If we want to reach full financial inclusion by 2020, the leaders in the financial inclusion movement should be agreeing on who are the hardest to reach and what are ways to begin reaching them now. Thanks to the work from CFI, we know in broad categories who the hardest to reach will be: the extreme poor, women, and those living in rural or remote regions. We will be able to move beyond these general categories to more specific population segments when the World Bank releases the full Findex micro-data in October.

The Campaign wants to work with CFI, the World Bank (including Group members like the IFC), the Alliance for Financial Inclusion, and others to develop the strategies to reach the hard-to-reach groups.

In April, the Campaign introduced six “pathways” to reach the extreme poor and to help them move out of poverty. They are our proposal for the types of interventions we should focus on:

  1. Agricultural value chains
  2. The graduation approach
  3. Savings groups
  4. Conditional cash transfers
  5. Integrated health and microfinance
  6. Mobile platforms linked with agent networks

While these six pathways are not the only financial inclusion interventions, they are some of the more effective interventions currently in use. (This post from April outlines why each of these six pathways matter to the overall picture.)

Mapping target populations and successful programs

So the question becomes, how do we as diverse stakeholders work together to develop strategies that can address the “access gaps” in By the Numbers? Stakeholders working with data, such as the Campaign, World Bank, Microfinance Information Exchange (MIX), IFC, Finclusion Lab, and others, should begin mapping where these population segments live. We can then layer onto the map those stakeholders, projects, and partnerships that are successfully reaching the hard-to-reach. New collaborations should be created to expand work where populations are not being served.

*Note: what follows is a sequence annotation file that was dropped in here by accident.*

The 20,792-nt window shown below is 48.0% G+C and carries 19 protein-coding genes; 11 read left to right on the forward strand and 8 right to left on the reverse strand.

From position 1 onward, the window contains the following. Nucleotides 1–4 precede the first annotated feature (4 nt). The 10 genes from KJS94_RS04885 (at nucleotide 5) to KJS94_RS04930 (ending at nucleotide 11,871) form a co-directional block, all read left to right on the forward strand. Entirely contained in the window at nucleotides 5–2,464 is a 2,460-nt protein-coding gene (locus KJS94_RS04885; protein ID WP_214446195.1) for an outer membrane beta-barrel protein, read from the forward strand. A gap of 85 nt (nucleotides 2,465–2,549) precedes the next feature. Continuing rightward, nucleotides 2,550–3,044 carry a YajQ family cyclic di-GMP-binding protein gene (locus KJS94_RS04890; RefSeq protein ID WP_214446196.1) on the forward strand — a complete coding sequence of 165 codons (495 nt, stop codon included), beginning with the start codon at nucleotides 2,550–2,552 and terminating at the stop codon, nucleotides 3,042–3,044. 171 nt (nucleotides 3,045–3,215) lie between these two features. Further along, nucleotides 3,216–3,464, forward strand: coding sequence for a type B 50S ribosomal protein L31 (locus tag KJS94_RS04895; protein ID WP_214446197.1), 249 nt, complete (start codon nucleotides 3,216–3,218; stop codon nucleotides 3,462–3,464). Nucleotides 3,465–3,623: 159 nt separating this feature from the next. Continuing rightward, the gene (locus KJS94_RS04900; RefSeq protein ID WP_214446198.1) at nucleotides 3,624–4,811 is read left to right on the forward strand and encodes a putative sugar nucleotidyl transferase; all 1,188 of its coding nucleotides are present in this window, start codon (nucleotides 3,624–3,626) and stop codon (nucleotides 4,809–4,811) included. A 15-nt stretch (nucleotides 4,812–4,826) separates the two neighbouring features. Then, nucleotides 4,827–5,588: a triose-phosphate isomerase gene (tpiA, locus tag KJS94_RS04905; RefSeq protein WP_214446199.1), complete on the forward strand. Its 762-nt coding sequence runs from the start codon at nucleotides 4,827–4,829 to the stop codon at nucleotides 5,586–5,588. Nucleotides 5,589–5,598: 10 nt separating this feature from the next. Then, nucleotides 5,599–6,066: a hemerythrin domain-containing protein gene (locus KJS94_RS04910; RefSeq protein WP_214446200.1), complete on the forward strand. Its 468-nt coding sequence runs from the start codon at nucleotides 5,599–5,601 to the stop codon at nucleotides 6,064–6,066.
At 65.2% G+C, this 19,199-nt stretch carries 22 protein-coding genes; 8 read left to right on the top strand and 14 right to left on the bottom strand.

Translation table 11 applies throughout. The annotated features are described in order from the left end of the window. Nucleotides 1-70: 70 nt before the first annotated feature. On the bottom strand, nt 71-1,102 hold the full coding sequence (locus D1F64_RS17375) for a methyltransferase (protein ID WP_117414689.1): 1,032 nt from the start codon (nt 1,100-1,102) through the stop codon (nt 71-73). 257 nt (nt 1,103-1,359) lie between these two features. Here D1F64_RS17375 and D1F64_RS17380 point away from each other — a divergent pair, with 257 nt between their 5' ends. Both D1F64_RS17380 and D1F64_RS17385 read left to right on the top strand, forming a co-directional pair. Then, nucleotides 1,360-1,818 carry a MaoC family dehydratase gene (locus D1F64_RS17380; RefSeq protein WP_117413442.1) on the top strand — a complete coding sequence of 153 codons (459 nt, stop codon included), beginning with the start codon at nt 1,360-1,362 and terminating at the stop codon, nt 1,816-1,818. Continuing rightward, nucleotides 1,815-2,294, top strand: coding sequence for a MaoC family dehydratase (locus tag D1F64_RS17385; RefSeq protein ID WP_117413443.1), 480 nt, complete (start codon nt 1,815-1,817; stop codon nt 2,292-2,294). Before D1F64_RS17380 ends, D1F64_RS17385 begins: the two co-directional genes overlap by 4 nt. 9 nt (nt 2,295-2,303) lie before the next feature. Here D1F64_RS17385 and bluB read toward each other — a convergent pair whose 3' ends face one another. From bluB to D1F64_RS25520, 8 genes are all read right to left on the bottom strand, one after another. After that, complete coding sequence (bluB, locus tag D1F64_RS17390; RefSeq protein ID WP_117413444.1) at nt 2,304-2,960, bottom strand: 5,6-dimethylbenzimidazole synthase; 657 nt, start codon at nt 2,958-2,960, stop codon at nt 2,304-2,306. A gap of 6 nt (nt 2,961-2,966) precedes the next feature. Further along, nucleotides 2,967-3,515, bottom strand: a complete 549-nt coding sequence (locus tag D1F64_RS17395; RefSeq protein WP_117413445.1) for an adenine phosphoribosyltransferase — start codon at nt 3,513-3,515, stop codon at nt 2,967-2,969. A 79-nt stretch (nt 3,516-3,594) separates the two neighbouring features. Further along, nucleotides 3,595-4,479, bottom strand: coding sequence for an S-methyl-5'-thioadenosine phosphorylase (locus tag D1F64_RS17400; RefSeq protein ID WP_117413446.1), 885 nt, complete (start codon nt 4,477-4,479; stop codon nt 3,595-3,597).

On the flip side, we should also identify existing programs that are not reaching the hardest-to-reach and ask why they are not. What are the constraints holding back progress in these areas? Is it a misalignment of the regulatory framework? Is the program or intervention failing to use a reliable metric to target its activities? Are there critical stakeholders missing from the implementation equation?

Mapping the location of populations who face more and more challenging obstacles to using appropriate financial tools to support their movement out of poverty is an important step to understanding whether interventions are working in the right places. More specifically, it will also help identify programmatic challenges and, therewith, more relevant solutions to those challenges.

This is a process that will take time, and 2020 is only five years away. Ensuring access is an important first step, but that step must be taken in a way that looks and plans several steps ahead. Moreover, the Campaign is deeply invested in ensuring that the hardest-to-reach not only have access to appropriate financial services, but that those services have a demonstrable effect in support of those individuals’ movement out of extreme poverty. Therefore, if we are to ensure that financial inclusion indeed includes the hardest-to-reach and that it is a major step to ending extreme poverty, we must begin to intentionally develop strategies that work towards these goals in tandem now.